My husband will happily tell anyone that we have a ridiculous amount of quilts in our house. He is very obliging if we are asked for donations or gifts. Little does he know that this quilt will never leave my hands. It represents so much to me, not to mention that I think it is absolutely beautiful. I will always think of friendships, how my career has grown, and the history contained in some beautiful fabric. 

Quilts For Fort McMurray

Quilt donations

With a heavy heart I write this post. I also write it from the comfort of my own home, surrounded by family, my quilts, our things, our lives. Sadly, for thousands that will no longer be the case.

If you are here in Canada you've no doubt heard of the wildfire ravaging the city, towns, and area around Fort McMurray, in the northern part of my Province, Alberta. If you are international you may have heard about it too. A city of over 80,000 people evacuated. Large swaths of the city burned to the ground - homes, businesses, hotels, even infrastructure. It is so damn scary.

As people do when faced with a community tragedy we come together. People drive the highway to give away water, food, and gas to evacuees stranded. Oil companies open their oilsands camps to let evacuees stay for free. Homes are open to people living on cots with nothing but their name to carry. And quilters, quilters do what we do best.

There are numerous individuals and group gathering quilts to be shipped north when the right time comes, whether that is in rebuilding or now for people in shelters. Demand will be high, especially for the people who will have nothing, absolute nothing to go home to. I wanted to share information on where you can donate quilts, time, and money. Here is Calgary we know this far too well, but we also know the joy and love that is translated in some cotton sewn together with heart.

These places in the Calgary area are collecting quilts for eventual donation:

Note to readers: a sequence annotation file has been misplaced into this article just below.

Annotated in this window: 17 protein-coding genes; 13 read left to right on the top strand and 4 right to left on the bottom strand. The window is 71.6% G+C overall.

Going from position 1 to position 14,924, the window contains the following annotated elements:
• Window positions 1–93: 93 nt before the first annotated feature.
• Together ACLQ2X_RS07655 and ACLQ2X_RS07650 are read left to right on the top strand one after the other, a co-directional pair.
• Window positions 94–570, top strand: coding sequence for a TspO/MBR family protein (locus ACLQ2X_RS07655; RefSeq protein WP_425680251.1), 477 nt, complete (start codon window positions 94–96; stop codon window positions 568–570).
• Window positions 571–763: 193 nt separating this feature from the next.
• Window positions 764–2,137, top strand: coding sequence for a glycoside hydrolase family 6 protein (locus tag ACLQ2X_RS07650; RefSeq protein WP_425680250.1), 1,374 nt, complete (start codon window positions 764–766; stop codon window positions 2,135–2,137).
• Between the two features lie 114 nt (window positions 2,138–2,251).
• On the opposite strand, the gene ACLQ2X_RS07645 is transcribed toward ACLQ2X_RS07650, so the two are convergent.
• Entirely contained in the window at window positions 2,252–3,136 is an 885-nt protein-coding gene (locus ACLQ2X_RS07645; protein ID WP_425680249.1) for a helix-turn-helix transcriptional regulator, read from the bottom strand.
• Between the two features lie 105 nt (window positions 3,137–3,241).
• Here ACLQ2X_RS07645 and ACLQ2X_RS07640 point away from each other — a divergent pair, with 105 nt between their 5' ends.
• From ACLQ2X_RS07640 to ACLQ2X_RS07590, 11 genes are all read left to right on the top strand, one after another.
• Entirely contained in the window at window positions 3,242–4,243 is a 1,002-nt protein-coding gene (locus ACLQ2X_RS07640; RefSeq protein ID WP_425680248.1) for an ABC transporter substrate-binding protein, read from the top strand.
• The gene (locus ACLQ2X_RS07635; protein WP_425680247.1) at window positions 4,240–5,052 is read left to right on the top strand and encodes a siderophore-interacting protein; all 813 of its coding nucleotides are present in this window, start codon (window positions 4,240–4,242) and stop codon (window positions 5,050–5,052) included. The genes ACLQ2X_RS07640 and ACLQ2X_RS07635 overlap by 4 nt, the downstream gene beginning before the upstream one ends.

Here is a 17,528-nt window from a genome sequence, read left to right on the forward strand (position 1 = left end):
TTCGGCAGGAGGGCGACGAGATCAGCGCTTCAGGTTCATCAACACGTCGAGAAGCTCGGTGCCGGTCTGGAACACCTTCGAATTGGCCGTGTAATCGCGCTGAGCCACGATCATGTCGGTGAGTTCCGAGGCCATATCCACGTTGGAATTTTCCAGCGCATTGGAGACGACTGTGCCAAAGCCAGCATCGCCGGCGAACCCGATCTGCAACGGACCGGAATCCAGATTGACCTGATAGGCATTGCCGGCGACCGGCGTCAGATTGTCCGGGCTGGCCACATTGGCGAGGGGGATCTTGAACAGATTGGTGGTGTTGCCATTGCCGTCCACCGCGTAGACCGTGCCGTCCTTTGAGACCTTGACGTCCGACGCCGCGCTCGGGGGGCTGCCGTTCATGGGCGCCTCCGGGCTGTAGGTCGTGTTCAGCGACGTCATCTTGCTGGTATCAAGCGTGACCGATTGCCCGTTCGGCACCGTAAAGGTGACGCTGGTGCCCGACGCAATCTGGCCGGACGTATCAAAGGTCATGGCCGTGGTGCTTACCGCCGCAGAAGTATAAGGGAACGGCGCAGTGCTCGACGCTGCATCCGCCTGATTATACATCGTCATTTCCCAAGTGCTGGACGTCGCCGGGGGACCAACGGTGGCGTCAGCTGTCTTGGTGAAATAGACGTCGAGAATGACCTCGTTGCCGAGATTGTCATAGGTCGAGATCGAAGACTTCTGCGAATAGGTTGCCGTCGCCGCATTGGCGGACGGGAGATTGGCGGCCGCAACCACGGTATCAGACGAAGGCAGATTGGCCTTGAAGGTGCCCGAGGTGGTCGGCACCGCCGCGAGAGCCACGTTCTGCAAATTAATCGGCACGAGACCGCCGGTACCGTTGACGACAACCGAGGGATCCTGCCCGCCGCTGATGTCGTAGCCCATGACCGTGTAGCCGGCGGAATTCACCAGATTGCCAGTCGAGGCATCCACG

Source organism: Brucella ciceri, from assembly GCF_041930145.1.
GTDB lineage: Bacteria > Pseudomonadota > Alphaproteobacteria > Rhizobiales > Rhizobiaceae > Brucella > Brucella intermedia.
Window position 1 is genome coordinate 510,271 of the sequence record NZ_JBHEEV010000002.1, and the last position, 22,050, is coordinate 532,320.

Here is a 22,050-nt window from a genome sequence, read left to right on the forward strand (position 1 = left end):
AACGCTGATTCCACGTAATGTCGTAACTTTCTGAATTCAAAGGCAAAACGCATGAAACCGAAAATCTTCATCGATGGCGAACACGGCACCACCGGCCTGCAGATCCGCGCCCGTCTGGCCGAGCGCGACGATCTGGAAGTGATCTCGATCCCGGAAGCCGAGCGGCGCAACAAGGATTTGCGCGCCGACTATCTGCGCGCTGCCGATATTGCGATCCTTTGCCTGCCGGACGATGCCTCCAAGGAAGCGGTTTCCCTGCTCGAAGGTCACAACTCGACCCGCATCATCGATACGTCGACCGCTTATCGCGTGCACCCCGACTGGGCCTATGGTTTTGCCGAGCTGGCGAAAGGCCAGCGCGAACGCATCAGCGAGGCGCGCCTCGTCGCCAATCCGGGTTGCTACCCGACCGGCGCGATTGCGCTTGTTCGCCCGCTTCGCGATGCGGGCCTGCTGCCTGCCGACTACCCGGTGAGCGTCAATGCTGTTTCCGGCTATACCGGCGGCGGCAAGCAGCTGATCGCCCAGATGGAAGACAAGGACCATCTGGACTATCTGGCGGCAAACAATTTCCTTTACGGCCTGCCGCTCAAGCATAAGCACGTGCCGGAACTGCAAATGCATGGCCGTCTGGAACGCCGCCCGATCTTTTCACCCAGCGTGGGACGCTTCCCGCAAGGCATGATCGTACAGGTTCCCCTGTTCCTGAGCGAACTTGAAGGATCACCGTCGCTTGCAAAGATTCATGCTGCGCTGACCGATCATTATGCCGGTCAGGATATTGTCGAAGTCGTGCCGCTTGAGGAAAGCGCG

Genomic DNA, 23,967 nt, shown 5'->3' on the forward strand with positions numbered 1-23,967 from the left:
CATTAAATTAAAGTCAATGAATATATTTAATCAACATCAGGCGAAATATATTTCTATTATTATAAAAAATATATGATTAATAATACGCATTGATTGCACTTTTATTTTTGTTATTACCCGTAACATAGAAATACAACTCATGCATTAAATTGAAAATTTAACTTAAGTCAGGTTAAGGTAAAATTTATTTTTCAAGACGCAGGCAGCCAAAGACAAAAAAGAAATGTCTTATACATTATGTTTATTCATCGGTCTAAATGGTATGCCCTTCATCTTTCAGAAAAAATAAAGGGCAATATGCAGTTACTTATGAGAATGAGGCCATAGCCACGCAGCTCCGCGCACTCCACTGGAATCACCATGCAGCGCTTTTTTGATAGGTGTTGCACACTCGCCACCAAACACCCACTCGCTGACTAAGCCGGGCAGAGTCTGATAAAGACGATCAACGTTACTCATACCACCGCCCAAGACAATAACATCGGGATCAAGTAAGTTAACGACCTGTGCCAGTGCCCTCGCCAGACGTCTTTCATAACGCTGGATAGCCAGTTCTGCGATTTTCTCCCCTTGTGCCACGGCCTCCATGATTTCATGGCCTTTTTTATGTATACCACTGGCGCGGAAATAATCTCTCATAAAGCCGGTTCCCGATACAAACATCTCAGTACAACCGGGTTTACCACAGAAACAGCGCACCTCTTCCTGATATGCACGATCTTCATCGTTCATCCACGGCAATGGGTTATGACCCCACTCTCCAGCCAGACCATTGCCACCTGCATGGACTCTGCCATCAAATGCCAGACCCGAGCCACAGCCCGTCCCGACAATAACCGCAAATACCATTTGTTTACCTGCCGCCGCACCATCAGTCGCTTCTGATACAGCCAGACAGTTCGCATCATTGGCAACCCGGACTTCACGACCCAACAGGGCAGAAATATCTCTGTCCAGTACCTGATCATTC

My Sewing Room (Finished Quilts) 

Wonderfil Threads (Finished Quilts and donating time on their longarms to finish quilts.)

Erie Quilt Art (Finished Quilts) 

One of the best resources is to join the Facebook page Quilts for Fort McMurray. Under the Events page they have listings of people across the country and internationally volunteering to collect quilts and ship as a group. 

It is still the early days of the fire and it will be a while before details of distribution can be sorted. So please be patient with organizers. In the meantime, gather your friends, makes some slabs, or finish a quilt that needs a new home.

The last handful of the Just One Slab quilts have been waiting for donation and I will drop them off now as soon as I can sew labels on them. That outpouring of love from 3 years ago will still be appreciated. 

Please note that I am not relaunching Just One Slab at this time. The response was awesome and amazing and overwhelming. Finished quilts are what people need now.

It is stories like this one that make your heart break. If you've never lived through anything like this, it doesn't take a big imagination to picture the terror and heartache. But it only takes a little bit of our love to spread some comfort and joy back into people's lives.

And remember, you can always donate to the Red Cross too. Text REDCROSS to 30333 to make a donation.